Designing graphs to be more visually appealing

While the graphs above communicate our story (we think) they still have this “statistical program look and feel”. To take them production level, some final touches are needed. There is always a trade-off between doing this within R or in your layout software. For academic publications, we tend do the whole design in R. For general audience publications, moving to layout software rather sooner than later might be advisable.

When communicating to general audiences it is important to make sure the visual is clear and can stand by itself. In this example we applied several tweaks (using Adobe Illustrator) to the output from R:

  • Remove chart junk: always get rid of unnecessary clutter, clean up your charts. In this case, the charts were surprisingly clean already. Nonetheless, a few simple tweaks make them easier on the eyes. We specifically added (visual) hierarchy: we made the axes less prominent (grey and thinner lines), removed unnecessary lines, and made the numbers on the axes grey and smaller.
  • Check your axes: it is preferable to use “natural” increments, meaning 2-4-6-8 is preferred over 3-6-9, and 0-50-100% over 30-60-90%. In the case of our charts, we want to show a general trend, meaning no detail is required. For the reduction in social interaction 0-50-100% seems to suffice, no need to add more detail there.
  • Add context: we added the text describing the data as an introduction to the visual. This way the visual can be a stand-alone, and if it is copied or shared by others, the context is not lost (as long as the image is not cropped ;-))
  • Annotate: this is something we rarely see in scientific publications, but annotating a graph is a very user-friendly approach. Especially in this case, where we offer an explanatory visual (vs. exploratory visual). We want to communicate that “the effect of social distancing in the second wave is smaller compared to the first”, and we want to bring out this story most clearly. In the case of the Global Time Series visual, small annotations that compare the second and first wave help us tell our story. Of course, annotations should be used sparsely to avoid chart junk.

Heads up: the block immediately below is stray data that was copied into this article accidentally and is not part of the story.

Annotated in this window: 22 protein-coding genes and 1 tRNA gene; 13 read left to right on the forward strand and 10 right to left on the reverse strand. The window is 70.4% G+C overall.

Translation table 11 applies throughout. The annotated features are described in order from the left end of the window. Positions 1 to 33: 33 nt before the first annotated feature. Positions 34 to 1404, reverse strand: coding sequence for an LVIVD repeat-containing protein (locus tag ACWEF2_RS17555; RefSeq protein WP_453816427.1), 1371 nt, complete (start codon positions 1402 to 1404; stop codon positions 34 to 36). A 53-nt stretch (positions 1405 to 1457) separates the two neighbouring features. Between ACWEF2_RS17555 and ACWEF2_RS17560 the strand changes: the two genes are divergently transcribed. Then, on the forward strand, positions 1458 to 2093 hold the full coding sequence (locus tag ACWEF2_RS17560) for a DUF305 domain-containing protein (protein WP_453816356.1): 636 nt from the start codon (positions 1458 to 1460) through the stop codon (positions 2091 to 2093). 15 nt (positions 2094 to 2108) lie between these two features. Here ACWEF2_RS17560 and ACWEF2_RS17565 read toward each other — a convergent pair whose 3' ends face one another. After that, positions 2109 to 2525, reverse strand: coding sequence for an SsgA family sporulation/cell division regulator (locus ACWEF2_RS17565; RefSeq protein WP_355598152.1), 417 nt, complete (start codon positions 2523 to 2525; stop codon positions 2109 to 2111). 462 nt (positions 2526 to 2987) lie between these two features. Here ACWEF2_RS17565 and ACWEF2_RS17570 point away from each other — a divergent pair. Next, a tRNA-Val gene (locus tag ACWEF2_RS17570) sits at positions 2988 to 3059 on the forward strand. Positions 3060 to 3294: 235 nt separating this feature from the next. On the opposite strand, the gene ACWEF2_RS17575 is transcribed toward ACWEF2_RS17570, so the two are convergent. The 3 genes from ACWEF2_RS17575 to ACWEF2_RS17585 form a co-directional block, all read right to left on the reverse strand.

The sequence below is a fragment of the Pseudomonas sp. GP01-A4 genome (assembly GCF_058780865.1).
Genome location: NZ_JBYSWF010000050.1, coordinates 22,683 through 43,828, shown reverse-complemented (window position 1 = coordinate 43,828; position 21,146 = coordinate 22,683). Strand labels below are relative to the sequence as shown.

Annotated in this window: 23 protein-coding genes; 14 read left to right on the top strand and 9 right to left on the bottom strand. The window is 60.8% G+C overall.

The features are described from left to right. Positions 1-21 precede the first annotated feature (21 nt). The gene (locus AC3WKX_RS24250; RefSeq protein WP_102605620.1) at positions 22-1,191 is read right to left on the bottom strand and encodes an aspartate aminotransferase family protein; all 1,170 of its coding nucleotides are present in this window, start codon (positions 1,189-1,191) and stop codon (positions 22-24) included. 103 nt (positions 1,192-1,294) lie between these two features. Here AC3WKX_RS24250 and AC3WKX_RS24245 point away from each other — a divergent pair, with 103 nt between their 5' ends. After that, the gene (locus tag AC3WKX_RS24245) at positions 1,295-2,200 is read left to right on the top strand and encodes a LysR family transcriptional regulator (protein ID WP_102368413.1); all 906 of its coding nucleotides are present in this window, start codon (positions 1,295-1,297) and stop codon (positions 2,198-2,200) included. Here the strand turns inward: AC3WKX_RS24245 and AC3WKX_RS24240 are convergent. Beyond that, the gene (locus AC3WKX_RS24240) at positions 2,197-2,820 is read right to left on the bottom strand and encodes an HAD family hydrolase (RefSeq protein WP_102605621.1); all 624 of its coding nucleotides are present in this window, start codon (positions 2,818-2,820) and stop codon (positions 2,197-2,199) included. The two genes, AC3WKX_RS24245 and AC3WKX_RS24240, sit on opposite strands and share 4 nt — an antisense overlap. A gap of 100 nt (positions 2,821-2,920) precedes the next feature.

• No type at an angle: don’t set type at an angle, nobody wants to twist his neck reading a chart.
  • Direct labeling: as you can see there is no legend with “spring=green” and “fall=yellow” for the scatterplot. We guess you didn’t miss it either? When possible, use direct labeling. Don’t make your audience do a color-coding exercise.
  • Add chart junk: didn’t we just argue to keep chart junk to a minimum…? We sure did, but if you want your graph to stand out, a little chart junk can be very effective. A little detail that supports your story, like the little virus icons, can give it that touch that could make your graph stand out from the crowd. As always, it’s a matter of taste (and corporate design and branding).
    Optimizing your visual is a step that should not be skipped, a few simple tweaks can make a big difference.

So, without further ado this is the outcome of this last processing step.

Finalized Graph 1

Finalized Graph 1

Finalized Graph 2

Finalized Graph 2

Finalized Graph 3

Finalized Graph 3

Nice, huh?

An interactive display

As a final goodie, we also played around with an interactive display that combines graph 2 and graph 3 into one interactive display, allowing readers to dive from country-wave level data into time series. This graphic is not neatly designed but gives you an intuition on how you can use interactive features to showcase complex data.

library(gridExtra) produce_country_wave_html ', txt)) return(html_snippet)
} html_lup % left_join(html_lup, by = "iso3c") p 


These are our ideas for a graphical story that compares the social distancing effects of the two large Covid-19 waves. What are yours? Let us know!